Performing well during a game should be a fairly obvious way to get on the coach’s radar (though performing poorly also gets noticed to the same degree). However, consider the difference between the amount of time spent at practice or in training sessions, compared to the time spent in a game. Say you practice/train for three hours a day, four days a week, and then have a game on the fifth day that runs approximately two and a half hours. That’s 12 hours of total practice versus two and a half hours on game day.

Even if game time is more important (and it is), the sheer amount of practice/training time is a huge opportunity to showcase your talents and desire to have a more active role on the team.

Go All Out, All the Time

Attitude plays a big part in helping coaches decide who starts and who sits. You want to be a starter? You need to show it. Approach the various drills and activities as you would game situations — by giving maximum effort.

Maximum Effort Defined

Maximum effort doesn’t mean laying out a teammate during a walkthrough. It means paying attention to learning about all the various responsibilities attached to your position. Strive for excellence during these situations; walking through plays and scenarios is the best way to train yourself to react properly come game time.

Consider regularly volunteering to be the ‘workout players’ in drills — the players who let the rest of the team practice skills on them. It’s more work than you’d normally have to put in, but the coaches will eventually pick up on your effort.

Speaking of effort, go all out during those really hard conditioning sessions, especially at the end of practice. You might be tired and ready to give up, but those are some of the mental hurdles that have to be jumped. The coaches know how tired the players are; part of the reason they run those conditioning exercises is to see who’s putting in the effort, and who’s just going through the motions.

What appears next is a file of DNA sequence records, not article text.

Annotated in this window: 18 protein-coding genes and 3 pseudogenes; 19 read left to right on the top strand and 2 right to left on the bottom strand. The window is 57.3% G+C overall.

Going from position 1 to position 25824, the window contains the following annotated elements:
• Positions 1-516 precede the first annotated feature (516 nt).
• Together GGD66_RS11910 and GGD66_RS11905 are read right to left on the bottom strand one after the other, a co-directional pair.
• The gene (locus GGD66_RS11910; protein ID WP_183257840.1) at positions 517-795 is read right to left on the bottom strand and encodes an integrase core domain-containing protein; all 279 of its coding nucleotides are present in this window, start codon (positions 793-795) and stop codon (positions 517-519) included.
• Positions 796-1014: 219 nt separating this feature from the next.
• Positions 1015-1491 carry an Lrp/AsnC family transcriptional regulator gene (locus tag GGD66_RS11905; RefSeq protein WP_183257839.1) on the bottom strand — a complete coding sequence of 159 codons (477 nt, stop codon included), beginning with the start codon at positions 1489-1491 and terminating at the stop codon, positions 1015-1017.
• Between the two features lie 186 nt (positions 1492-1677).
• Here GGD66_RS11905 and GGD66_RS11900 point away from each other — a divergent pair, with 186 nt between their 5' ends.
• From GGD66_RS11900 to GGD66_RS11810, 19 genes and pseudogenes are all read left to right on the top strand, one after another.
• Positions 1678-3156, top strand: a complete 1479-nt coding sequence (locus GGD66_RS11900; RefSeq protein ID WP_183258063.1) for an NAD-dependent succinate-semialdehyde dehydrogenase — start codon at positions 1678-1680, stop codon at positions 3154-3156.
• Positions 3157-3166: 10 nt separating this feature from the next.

Talk isn’t Always Cheap

Demonstrating your willingness to work, and your overall attitude/commitment to the team, is important during practice/training and in games. At the same time, literally communicating to your coaches that you want to become a starter can accomplish two things:

  1. It can get you on the coaches’ radar
  2. It can give you a better understanding of the kinds of things the coaches expect from their starters

Actions do speak louder than words, but when there are only a few people who have to watch the actions of a large group, words are the more effective approach.

Timing and Approach Are Key

If you attempt to have this kind of conversation in the middle of practice, your coaches likely won’t respond in a favorable manner. Approach them before or after practice, or during free time at school (assuming you’re a student and one of your coaches works at the school).

Be direct in your approach, and in how you frame the conversation. Don’t ask questions like, “why aren’t I starting?” Instead, start by directly saying, ‘Coach, I want to be a starter.’ The question could potentially come across as whiny and defensive, while the statement should (hopefully) be seen as evidence of your desire.

Also do your best to listen and respond when you have that conversation. Ask specific questions about what they want to see, or what they want you to work on. And if a coach has a critique of something you’ve done in practice, do not take it as a personal insult. It means two things: One, you’re on their radar; and two, they are taking the time to try and help you improve.

Stay With It

Unless you happen to gain superpowers overnight, the journey to becoming a starter will likely take some time. It will be difficult, and you may get frustrated to the point of wanting to quit.

Guess what? That’s always an option, and sometimes a really tempting one. But if you stick with it, and eventually earn that starting spot, the satisfaction of success will be far sweeter than the relief of giving up.